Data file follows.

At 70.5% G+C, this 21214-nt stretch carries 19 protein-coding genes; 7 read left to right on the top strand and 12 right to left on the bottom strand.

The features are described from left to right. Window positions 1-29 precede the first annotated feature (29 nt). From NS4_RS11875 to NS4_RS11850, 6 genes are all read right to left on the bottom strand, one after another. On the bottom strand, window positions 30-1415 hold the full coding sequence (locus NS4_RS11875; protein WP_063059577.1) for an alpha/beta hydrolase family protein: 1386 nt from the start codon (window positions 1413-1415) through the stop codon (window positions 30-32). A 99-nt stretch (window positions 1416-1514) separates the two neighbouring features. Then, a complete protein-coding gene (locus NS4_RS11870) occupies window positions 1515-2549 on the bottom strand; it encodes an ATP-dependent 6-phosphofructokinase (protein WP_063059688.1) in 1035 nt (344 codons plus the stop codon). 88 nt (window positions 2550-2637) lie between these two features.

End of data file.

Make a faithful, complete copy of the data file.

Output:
At 70.5% G+C, this 21214-nt stretch carries 19 protein-coding genes; 7 read left to right on the top strand and 12 right to left on the bottom strand.

The features are described from left to right. Window positions 1-29 precede the first annotated feature (29 nt). From NS4_RS11875 to NS4_RS11850, 6 genes are all read right to left on the bottom strand, one after another. On the bottom strand, window positions 30-1415 hold the full coding sequence (locus NS4_RS11875; protein WP_063059577.1) for an alpha/beta hydrolase family protein: 1386 nt from the start codon (window positions 1413-1415) through the stop codon (window positions 30-32). A 99-nt stretch (window positions 1416-1514) separates the two neighbouring features. Then, a complete protein-coding gene (locus NS4_RS11870) occupies window positions 1515-2549 on the bottom strand; it encodes an ATP-dependent 6-phosphofructokinase (protein WP_063059688.1) in 1035 nt (344 codons plus the stop codon). 88 nt (window positions 2550-2637) lie between these two features.